Caffeine, aspartame and the great coffee before exercise debate

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We get to the bottom of the fake sugar, diet drinks and caffeine addictions...

Coffee cup

© Getty - Handbag

We're constantly told that too much caffeine is bad for us, but new research shows that a few mugs of coffee and some diet coke might actually be good for us.

According to Nathan Jendrick, author of Gym-Free and Toned, compared to those who don't drink coffee, coffee drinkers are at a lower risk of type-2 diabetes, dementia, cancer, stroke and Parkinson's disease. Not bad, eh?

Coffee is also a great source of antioxidants that help to prevent cell damage caused by free radical 'pollutants' in the atmosphere. Plus, it can also act as a mild appetite suppressant which is useful for people on a calorie controlled diet.

So, what are the downsides? Well, when we talk about coffee in this context we mean standard black filter coffee, not a double whip, extra caramel, double mocha latte which is full of saturated fat and hidden calories.

According to a study in Australia, even a small quantity of caffeine can help athletes to exercise for almost a third longer. It can also trigger the muscles to start using fat as an energy source rather than carbohydrate sugars. So, a good old fashioned mug of coffee in the morning can boost your workout, give you a jolt of antioxidants and make you feel a little bit perkier at 8am.

So far, so good.

But what about diet caffeinated drinks that contain low calorie sweeteners like aspartame? We asked Helen Munday, Coca-Cola's GB Director of Scientific and Regulatory Affairs, to explain the situation for us and this is what she had to say...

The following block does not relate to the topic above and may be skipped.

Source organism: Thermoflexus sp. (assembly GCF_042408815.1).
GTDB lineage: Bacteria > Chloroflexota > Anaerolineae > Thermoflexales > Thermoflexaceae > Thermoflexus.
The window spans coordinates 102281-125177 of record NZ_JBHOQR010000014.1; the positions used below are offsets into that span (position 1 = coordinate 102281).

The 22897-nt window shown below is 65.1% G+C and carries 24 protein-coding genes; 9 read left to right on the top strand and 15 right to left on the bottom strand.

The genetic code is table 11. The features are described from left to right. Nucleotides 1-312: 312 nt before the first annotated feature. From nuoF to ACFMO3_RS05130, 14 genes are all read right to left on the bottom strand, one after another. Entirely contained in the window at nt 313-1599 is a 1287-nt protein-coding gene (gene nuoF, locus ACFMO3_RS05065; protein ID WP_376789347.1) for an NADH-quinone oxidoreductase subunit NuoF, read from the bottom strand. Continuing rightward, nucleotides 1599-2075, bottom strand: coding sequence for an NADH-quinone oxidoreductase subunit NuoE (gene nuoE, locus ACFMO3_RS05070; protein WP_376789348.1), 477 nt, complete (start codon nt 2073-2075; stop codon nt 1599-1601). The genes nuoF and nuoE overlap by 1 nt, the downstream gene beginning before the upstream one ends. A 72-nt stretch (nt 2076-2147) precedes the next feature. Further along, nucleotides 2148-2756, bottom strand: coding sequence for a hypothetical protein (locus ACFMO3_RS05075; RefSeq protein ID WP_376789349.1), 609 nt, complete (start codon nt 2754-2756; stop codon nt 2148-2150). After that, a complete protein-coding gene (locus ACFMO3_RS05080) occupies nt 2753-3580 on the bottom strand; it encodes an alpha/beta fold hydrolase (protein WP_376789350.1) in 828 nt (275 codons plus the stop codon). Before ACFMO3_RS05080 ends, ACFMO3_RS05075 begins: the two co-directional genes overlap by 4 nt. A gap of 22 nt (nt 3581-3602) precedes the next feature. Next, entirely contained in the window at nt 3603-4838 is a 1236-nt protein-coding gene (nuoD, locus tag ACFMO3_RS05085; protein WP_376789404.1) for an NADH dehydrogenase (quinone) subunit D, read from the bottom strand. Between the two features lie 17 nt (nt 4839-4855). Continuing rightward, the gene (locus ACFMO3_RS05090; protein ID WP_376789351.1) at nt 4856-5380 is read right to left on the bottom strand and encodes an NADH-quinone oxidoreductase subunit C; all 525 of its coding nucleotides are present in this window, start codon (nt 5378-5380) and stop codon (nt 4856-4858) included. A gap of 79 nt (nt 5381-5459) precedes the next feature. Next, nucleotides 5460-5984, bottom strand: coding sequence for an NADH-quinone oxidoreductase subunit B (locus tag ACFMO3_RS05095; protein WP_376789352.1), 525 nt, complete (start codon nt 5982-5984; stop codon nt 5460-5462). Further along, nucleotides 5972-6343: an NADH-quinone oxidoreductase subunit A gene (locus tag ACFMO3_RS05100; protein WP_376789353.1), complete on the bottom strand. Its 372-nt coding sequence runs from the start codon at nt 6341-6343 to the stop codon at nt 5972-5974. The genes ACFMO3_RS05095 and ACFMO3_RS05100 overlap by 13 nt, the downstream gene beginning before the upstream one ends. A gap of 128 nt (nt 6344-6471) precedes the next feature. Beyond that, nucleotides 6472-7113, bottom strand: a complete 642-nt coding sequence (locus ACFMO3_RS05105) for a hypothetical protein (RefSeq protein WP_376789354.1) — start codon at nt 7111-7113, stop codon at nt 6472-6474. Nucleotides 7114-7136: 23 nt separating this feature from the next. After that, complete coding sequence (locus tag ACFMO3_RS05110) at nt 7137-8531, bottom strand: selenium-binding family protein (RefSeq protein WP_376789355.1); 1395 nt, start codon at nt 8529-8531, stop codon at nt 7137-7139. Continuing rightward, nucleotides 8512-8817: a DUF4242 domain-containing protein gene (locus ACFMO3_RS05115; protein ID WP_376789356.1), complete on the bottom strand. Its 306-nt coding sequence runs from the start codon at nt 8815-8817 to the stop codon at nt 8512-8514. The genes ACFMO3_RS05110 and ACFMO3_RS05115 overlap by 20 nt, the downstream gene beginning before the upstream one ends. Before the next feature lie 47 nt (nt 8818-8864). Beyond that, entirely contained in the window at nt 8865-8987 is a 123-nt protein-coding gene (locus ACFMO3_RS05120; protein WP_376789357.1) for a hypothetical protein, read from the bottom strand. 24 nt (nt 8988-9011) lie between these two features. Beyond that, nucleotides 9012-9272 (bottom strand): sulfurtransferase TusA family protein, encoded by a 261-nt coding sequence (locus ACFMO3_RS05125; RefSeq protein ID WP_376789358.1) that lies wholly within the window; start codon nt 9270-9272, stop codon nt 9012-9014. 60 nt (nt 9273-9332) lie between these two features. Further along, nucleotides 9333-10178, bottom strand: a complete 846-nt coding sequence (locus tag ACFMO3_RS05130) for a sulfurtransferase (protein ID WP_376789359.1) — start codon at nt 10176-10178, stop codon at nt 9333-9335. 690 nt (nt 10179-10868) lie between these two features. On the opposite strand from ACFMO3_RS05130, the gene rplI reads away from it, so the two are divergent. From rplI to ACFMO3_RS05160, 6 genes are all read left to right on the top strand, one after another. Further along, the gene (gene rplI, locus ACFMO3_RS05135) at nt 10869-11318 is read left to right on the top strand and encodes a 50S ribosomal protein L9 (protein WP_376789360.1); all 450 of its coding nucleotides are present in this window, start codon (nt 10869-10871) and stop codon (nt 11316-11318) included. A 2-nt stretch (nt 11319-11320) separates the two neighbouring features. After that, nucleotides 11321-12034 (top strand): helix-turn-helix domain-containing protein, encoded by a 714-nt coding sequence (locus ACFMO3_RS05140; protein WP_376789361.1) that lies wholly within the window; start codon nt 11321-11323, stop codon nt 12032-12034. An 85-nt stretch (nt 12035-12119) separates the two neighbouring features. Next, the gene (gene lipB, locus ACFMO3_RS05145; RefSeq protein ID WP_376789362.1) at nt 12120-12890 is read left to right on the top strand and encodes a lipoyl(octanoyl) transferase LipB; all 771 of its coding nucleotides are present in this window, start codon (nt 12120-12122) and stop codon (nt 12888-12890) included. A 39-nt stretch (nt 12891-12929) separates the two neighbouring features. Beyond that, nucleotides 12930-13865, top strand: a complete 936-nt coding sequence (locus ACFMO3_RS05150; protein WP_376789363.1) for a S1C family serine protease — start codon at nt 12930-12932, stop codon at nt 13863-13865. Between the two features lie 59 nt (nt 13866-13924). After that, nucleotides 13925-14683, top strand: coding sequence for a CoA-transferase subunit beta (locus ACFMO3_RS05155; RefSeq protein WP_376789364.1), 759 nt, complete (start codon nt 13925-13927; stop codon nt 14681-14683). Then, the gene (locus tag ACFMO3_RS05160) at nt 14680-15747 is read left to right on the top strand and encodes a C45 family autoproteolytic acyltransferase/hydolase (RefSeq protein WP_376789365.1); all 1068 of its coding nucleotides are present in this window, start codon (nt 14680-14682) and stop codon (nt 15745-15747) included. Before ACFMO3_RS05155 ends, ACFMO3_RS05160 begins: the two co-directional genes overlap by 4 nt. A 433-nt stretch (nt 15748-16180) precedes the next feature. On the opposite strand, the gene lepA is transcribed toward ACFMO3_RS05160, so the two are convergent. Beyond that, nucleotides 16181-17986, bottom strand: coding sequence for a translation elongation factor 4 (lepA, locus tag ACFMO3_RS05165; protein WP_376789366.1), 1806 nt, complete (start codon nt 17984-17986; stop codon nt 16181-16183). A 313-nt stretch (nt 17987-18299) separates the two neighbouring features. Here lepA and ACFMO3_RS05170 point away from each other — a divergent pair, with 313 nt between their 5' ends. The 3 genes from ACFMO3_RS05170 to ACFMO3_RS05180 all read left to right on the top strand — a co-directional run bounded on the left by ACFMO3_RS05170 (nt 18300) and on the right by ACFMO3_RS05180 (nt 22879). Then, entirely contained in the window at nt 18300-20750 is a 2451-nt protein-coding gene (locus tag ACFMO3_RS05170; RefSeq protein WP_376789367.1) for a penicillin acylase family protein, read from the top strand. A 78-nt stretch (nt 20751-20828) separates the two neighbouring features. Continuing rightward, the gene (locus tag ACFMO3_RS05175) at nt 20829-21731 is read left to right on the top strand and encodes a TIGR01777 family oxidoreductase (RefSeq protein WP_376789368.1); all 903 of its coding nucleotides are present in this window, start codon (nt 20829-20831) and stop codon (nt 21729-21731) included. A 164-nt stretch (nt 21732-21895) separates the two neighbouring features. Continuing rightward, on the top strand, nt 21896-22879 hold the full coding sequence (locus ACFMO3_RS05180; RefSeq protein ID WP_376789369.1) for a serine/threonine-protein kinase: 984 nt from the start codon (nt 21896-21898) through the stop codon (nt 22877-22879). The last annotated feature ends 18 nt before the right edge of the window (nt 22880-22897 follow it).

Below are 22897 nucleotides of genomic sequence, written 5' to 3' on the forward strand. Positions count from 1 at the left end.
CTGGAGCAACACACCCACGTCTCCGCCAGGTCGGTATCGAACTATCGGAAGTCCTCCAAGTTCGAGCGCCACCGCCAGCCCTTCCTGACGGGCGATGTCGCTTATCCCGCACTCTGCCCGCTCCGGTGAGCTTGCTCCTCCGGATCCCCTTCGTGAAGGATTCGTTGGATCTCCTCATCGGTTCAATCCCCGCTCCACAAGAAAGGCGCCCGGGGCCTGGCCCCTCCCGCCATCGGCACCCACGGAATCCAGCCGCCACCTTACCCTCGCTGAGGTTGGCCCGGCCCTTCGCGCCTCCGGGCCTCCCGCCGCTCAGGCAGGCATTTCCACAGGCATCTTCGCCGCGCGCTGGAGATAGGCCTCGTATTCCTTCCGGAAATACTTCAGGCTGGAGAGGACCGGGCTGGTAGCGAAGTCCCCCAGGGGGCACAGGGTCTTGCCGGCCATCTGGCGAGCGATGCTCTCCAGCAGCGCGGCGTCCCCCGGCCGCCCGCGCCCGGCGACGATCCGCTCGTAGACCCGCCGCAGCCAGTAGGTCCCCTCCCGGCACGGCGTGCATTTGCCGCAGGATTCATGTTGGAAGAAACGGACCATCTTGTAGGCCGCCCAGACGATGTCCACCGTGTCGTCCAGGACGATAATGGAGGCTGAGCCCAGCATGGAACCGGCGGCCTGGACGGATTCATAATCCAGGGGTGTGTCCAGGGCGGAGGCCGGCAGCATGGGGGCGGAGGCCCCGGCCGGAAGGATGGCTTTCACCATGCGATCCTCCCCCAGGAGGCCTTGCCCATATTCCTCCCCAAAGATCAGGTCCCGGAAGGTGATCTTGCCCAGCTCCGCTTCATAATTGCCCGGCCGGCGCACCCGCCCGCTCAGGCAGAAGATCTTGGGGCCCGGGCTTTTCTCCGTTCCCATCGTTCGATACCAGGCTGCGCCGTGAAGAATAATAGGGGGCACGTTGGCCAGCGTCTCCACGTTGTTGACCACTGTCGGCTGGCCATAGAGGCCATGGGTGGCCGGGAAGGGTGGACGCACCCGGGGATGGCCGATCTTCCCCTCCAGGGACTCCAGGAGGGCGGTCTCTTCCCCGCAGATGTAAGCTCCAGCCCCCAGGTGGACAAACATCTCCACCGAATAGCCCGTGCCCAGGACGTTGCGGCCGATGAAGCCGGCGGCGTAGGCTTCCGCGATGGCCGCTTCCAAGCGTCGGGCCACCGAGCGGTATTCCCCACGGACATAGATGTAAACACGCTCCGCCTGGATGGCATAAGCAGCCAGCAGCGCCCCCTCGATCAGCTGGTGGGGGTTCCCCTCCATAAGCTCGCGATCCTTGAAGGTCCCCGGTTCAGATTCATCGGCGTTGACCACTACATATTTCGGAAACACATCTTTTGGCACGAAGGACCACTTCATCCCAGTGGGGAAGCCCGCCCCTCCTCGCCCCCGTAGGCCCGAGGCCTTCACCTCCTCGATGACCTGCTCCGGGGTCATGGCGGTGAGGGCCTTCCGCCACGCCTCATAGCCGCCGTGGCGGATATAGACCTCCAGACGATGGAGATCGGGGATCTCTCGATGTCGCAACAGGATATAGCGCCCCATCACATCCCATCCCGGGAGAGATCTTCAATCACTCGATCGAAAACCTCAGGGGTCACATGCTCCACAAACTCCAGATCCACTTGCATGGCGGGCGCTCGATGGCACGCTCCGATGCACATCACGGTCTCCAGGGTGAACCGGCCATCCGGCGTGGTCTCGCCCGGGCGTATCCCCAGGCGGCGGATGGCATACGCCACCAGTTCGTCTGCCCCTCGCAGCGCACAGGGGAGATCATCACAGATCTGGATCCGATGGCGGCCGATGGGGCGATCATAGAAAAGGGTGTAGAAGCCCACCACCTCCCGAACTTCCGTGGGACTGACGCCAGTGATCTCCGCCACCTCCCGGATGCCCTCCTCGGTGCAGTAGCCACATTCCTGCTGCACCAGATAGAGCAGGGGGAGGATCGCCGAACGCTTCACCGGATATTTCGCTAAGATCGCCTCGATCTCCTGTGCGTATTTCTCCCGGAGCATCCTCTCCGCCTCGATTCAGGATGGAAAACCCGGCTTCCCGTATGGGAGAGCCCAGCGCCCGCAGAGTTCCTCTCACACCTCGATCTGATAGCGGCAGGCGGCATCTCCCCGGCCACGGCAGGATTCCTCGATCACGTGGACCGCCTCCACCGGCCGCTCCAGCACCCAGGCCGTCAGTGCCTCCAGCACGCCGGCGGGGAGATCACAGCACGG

"In Coca-Cola, Diet Coke and Coke Zero, caffeine is used as a flavouring. A 330ml can of Coca-Cola has less than a third of the caffeine of an average mug of coffee, and less than half the caffeine of an average cup of tea.

The Food Standards Agency does not give a limit to the amount of caffeine normal adults should consume on a daily basis but they do advise not to have more than 200mg of caffeine a day when you're pregnant."

Although there's no limit to the amount of caffeine we can drink, it can raise your blood pressure. So it's always worth giving that third cup of coffee a second thought before you knock it back.

One of the biggest issues surrounding diet drinks is the use of aspartame - a low calorie sweetener used to replace sugar. Despite loads of rumours, it's actually one of the most studied and reviewed ingredients, which has passed rigorous safety assessments.

Helen told us, "The safety of sweeteners such as aspartame is carefully regulated by the European Food Safety Authority, who have found aspartame to be safe. In fact, aspartame's safety has been documented in more than 200 objective scientific studies."

Therefore, drinking a cup of regular coffee in the morning isn't a bad thing, feeling like you need a cuppa to get the day off to a flying start isn't necessarily bad either and coffee can be a good addition to an exercise regime. Just make sure you don't go overboard or you'll wreak havoc on your blood pressure!

Monitor your daily caffeine intake with Coca-Cola's new online 'Caffeine Counter'.
Will you be enjoying a coffee revival?

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